Among its advantages, the aircraft has the capability to operate in difficult environmental conditions (high altitude and high temperatures) with short takeoff and landing on semi-prepared strips of only 500 meters in length. The G222 is also capable of covering a wide variety of missions both in the military field (53 passenger transport, aeroambulance, paratrop/material drops) and civil field (firefighting, anti-pollution, emergency aid to populations hit by natural disasters, container transport, etc.).
In 1968 an offical contract was signed to develop two prototypes and one structure for static tests. By this time, the dimensions of the G.222 were considerably larger than initially envisaged, though it remained a twin-turboprop design. Wingspan was progressively increased four times during the design process, becoming 50% larger (from 18.10m long in 1963 to 27.50m in the final form), and the maximum takeoff weight had grown from 35,000 pounds to over 60,000 pounds. The initial designation was G.222TCM. The project aimed to replace the old Fairchild C-119 cargo planes which at that time were still in use with the Italian Air Force. After some problems, the first prototype flew on 18 July 1970, the second prototype joined the program on 21 July 1971.
The first Italian Air Force's squadron to have received the aircraft was in 1978 the 98th Group of the then called 46th Transport Air Wing, followed by the 2nd Group. In Italy the G.222's activity has constantly been focused during the years not only on the support to ItAF operations, but also on the humanitarian, civil protection and out-of-area peace missions. During all these years the G.222 has proved to be a reliable, strong aircraft, capable of carrying out missions also in the most complex scenarios (Somalia, Lebanon, Timor East) and to achieve a good success in the international markets.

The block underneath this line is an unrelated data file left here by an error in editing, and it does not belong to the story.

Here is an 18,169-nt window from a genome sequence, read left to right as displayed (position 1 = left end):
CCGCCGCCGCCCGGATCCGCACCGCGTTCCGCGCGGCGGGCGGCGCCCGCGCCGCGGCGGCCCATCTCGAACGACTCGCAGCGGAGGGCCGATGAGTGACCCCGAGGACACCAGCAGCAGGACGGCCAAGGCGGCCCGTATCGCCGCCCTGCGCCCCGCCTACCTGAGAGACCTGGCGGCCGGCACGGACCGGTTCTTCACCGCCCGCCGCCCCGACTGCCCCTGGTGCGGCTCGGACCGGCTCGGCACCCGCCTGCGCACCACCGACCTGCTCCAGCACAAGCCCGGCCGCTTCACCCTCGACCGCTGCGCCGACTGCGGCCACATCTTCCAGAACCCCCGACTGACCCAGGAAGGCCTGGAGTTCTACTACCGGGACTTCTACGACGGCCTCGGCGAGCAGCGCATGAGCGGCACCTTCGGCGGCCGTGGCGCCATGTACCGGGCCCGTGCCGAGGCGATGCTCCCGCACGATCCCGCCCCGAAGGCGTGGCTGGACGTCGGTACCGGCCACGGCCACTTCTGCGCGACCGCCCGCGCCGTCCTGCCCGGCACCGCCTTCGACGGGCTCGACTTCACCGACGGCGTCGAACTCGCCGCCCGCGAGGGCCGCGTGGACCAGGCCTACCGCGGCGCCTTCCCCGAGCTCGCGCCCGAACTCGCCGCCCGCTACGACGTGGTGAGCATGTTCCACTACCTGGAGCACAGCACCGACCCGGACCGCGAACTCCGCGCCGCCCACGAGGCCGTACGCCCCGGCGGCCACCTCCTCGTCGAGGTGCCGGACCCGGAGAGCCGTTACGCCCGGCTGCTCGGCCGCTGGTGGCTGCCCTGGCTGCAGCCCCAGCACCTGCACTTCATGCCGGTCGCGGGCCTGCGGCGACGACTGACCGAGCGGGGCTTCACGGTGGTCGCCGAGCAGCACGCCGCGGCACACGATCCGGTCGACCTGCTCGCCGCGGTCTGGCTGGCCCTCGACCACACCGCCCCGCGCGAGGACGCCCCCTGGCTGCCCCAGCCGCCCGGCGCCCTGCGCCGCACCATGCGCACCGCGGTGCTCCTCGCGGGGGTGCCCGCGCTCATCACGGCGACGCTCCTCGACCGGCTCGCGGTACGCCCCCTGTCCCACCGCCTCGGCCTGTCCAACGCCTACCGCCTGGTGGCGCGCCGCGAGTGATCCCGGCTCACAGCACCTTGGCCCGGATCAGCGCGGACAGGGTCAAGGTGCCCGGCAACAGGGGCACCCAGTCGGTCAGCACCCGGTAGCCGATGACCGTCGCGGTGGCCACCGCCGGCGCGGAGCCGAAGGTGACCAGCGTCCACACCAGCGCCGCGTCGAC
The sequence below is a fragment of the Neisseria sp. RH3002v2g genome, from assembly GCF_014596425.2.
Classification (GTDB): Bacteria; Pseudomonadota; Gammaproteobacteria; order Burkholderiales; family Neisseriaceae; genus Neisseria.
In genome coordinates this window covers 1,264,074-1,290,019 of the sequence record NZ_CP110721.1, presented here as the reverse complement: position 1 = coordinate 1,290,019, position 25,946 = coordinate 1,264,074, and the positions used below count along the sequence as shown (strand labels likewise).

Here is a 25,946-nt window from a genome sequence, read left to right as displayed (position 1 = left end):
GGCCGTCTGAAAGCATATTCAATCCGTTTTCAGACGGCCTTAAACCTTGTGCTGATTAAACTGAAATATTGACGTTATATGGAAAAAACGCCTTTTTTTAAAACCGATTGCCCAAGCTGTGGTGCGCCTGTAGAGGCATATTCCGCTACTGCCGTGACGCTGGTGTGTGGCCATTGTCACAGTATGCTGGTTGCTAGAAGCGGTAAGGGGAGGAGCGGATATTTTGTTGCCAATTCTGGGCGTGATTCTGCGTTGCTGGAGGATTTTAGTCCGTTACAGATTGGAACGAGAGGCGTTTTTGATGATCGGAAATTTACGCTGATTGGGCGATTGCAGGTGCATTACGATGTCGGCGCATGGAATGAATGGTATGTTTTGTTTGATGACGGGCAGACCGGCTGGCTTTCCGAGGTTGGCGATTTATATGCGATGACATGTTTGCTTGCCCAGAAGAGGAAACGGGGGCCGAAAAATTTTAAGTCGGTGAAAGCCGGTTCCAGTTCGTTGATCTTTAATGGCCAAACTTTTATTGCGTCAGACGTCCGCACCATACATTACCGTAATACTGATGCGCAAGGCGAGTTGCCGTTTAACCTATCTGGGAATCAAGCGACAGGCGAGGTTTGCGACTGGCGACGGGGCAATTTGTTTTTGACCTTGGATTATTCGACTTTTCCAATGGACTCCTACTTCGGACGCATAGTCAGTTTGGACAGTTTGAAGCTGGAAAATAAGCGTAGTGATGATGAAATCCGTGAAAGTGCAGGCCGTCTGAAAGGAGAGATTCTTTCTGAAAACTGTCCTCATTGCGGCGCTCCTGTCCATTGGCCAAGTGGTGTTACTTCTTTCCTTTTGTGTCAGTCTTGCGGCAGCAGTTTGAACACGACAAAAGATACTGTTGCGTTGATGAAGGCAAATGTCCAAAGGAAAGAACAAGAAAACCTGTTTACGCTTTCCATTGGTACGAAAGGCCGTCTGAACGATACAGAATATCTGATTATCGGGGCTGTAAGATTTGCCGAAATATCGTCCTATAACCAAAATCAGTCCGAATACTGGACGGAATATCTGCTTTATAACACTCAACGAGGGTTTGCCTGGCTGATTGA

Since its first delivery, one hundred and six G.222s have been delivered to the Air Forces of nine other countries around the world: Italy, Argentina, Dubai, Libya, Nigeria, Somalia, Thailand, United States (C-27), Venezuela. No longer in production starting from the 90s, as of 2010 it was still operational within many air forces among which: Nigerian Air Force, Royal Thai Air Force, Ejercito Argentino, US Department of State, Italian Air Force (in the electronic warfare VS version), also thanks to the efficiency of the logistic support provided by Alenia Aeronautica.
A total lf 10 C-27As were procured as G222s by Chrysler Technologies-now L-3 Integrated Systems-in Waco, TX in 1990 & 1991 and modified to C-27A configuration for delivery to the United States Air Force. These aircraft were based at Howard Air Force Base in Panama and operated by SOUTHCOM. The mission of the C-27As was to provide Forward Operating Base (FOB) support for SOUTHCOM interests in the Central and South American theatre and supported counter narcotics efforts in cooperation with allies in the region including Columbia and Peru.